Steven Ellison aka Flying LotusSuper-producer Flying Lotus is the first winner of AiA’s man of the year. It was started by his incredible album ‘Until The Quiet Comes’ which merges Jazz and Electronica beautifully, and weaving in guest spots from Thom Yorke and Erykah Badu into a fluid album that visits so many musical areas while still being one coherent journey through his mind. But what separated Ellison from any other person making brillaint albums, is that this great-nephew of John and Alice Coltrane also had a secret identity, as the elusive rapper Captain Murphy. Murphy became quite a talked about figure despite (or because of) his anonymity after the mixtape ‘Duality’ was released, and it’s easy to see why, as the flow is superb and the beats are fantastic. When a live performance revealed Murphy to be Ellison it all made perfect sense, and so this year’s man of the year goes to the man who can make the best electronic album around, and then stun everyone with some seriously good rapping credentials, letting everybody know Ellison is a proper genius.
Honourable mentions: PSY, Frank Ocean, The Weeknd.

Woman of 2012 – Claire Boucher aka Grimes

Claire Boucher aka GrimesBoucher earns her place here not only for making the album ‘Visions’ that won her such universal acclaim from journalists, blogs and other musicians alike, but also for the seamless way she has taken an important role in popular culture. Grimes’ music has seemed somewhat ubiquitous this year, and that’s because of the way she bridged the Electronica and Indie music worlds. In doing so she made herself somewhat of an icon. She manages to reverse the ever-so-slightly-annoying trend of modern electronic pop music makers being a shadowy male behind a laptop with a pretty girl doing vocals, which always seemed a little bit sexist, as if women were only the pleasant window-dressing to a clever man’s work. Grimes is a powerful, solo female icon at the top of her genre. She’s also responsible for breaking a number of smaller artists onto a larger stage, particularly Twigs, who seems to be her English counterpart. She only really ‘broke’ this year, but has garnered pretty much universal respect, all the while being truly weird, which is refreshing as we’ve had far too many overly pleasant musicians and it’s time we had some musicians who weren’t afraid to look and sound like nutters. So for her success, her pop culture position and her willingness to embrace weirdness, Claire Boucher is our woman of the year.
Honourable mentions: Angel Haze, Lucy Rose, Sharon Van Etten.

Band of 2012 – Death Grips

Death GripsThis was the easiest pick of any of the categories of these awards. Simply put, Death Grips have redifined whatever they’ve touched. Whether it is the fact that they put out two albums in 2012, the first of which redefined rap music, merging it with Punk, Industrial and Techno to make music that sounds like nothing ever made by anyone, ever, and the second that redefined their own sound, pushing their creations to a darker, more minimal edge without losing any of what made the first special. Then there’s when they proved themselves the last true punk band alive (or pulling off the year’s greatest publicity stunt) by splitting from their label, cancelling their summer tour, and giving away their awesome second album of the year for free on the internet, and posting private emails from their label on facebook. Oh yeah, and there’s the small matter of making the cover art for said second album a penis with the album title written on it. They have awed the music industry and in a time where it was becoming all to easy to moan about bland major label control of music, Death Grips were a slap in the face to 2012.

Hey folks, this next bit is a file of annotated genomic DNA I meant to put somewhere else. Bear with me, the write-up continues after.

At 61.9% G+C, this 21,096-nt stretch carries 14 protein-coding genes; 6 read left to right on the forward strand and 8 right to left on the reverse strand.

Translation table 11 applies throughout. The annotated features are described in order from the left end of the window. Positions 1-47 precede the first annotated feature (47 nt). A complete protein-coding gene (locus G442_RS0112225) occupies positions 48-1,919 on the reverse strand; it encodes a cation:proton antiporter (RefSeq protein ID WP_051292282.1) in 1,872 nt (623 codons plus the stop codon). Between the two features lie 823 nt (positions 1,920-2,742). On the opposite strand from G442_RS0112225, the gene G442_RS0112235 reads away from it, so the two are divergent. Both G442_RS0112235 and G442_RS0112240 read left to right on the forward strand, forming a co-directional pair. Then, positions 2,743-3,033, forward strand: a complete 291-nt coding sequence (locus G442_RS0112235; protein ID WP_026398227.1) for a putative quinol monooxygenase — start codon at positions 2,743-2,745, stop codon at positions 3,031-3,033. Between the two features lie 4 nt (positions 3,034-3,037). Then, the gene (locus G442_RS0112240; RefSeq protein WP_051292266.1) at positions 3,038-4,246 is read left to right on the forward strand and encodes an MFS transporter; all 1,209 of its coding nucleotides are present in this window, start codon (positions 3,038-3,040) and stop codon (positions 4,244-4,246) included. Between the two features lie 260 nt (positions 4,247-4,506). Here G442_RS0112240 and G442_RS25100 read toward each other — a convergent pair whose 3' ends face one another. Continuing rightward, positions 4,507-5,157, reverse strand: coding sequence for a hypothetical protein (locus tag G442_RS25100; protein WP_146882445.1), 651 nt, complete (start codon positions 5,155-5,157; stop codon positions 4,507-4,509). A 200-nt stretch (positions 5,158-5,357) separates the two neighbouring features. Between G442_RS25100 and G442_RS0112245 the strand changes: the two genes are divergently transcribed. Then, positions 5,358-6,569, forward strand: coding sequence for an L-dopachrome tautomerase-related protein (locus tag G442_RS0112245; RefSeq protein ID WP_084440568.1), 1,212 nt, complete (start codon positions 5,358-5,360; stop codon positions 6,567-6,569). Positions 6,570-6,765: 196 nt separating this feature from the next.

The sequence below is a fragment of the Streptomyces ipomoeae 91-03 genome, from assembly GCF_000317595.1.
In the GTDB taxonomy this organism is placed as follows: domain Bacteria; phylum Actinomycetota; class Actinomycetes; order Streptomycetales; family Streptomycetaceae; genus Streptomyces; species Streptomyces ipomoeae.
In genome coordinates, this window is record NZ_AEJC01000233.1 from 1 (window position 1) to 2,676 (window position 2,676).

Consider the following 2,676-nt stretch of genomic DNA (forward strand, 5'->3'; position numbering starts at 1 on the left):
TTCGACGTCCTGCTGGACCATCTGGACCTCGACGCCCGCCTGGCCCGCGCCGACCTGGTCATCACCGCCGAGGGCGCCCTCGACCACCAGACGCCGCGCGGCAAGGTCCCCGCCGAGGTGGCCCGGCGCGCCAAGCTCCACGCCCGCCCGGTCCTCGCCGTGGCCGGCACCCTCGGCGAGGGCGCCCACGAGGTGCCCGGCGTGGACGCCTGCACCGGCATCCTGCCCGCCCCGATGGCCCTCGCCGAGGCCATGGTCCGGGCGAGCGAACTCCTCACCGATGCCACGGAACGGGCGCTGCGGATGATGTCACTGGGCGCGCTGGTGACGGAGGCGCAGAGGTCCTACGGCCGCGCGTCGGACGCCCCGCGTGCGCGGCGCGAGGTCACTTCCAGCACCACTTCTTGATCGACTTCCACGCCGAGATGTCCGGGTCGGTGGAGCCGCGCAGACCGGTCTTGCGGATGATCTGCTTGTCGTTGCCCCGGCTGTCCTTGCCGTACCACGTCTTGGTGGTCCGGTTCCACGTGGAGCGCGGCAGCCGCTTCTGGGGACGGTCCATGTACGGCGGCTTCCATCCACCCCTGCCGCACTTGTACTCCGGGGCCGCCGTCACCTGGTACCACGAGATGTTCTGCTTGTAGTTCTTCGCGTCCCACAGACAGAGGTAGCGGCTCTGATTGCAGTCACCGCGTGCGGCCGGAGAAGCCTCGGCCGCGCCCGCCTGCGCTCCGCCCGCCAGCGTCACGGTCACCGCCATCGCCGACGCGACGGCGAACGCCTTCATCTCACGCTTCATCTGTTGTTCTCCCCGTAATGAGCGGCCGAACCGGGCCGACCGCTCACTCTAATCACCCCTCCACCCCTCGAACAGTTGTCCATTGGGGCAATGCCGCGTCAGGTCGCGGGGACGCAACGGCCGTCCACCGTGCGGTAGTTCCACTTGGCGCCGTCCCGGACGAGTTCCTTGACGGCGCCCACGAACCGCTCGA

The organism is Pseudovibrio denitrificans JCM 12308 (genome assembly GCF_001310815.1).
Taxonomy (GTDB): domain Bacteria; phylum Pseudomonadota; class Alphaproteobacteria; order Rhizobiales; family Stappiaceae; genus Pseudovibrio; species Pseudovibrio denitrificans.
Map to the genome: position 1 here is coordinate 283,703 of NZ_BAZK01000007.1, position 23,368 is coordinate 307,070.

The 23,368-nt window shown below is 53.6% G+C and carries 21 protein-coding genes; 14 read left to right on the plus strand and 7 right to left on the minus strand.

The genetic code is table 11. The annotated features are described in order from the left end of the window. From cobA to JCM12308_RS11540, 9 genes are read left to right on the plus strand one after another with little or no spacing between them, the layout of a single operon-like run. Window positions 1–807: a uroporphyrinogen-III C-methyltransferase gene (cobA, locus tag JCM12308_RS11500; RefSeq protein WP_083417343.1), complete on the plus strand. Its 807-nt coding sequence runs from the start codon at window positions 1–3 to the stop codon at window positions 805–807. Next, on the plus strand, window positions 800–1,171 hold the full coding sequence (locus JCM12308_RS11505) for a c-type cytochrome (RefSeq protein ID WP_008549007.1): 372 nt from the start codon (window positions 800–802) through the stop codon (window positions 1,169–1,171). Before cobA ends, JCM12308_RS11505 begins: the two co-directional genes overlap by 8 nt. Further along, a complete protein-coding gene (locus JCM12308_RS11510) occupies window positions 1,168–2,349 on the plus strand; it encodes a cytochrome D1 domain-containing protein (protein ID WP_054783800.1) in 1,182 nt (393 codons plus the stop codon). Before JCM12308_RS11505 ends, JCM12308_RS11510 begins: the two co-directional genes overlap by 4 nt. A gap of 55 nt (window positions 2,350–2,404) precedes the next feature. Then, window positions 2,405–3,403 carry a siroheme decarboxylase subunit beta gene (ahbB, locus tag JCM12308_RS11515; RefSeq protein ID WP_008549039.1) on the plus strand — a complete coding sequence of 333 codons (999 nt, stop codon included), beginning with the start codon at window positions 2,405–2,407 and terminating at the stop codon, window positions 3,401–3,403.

Honourable mentions: Alt-J, AlunaGeorge, Purity Ring, TNGHT.

Singer of 2012 – Brittany Howard (Alabama Shakes)

Brittany Howard (Alabama Shakes)The vocalist for one of 2012’s best new arrivals, Alabama Shakes, was probably the main draw for this band. Howard managed to bring all the class and cool of soul and combine it with a passion and energy that perfectly fitted the retro rock’n’roll that the outfit produced. Comparisons to Janis Joplin made perfect sense as Howard’s power and intensity were clear to anyone who encountered the band.
Honourable mentions: Jehn Beth (Savages), Frank Ocean, Tom Williams, Mark Lanegan.

Guitarist of 2012 – Jack White

Jack White2012 was another year in which Jack White proved why he’s such an icon of modern music. His album ‘Blunderbuss’ stole from any and all styles of music available, led by himself and his iconic guitar playing. There are very few people who can pull of riffs like Jack White can, whether  it’s in the crackle of songs like ‘Sixteen Saltines’ or his cover of ‘I’m Shaking’. But what truly marks White out from the crowd of brilliant guitarists, even more than his ridiculous multi-faceted role as head of a label, collaberator etc. is his restraint. White never takes his guitar where it doesn’t help the song he’s crafting, he wasn’t afraid to have piano lead many of his songs from ‘Blunderbuss’ to ‘I Guess I Should Go To Sleep’, proving that one of best modern musicians around also has one of the smallest egos in music (and also one of the best drummers I’ve ever seen in the video below).
Honourable Mentions: Douglas Castle (Peace), Kevin Parker (Tame Impala), Kim Thayil (Soundgarden).

Bassist of 2012 – Ayse Hassan (Savages)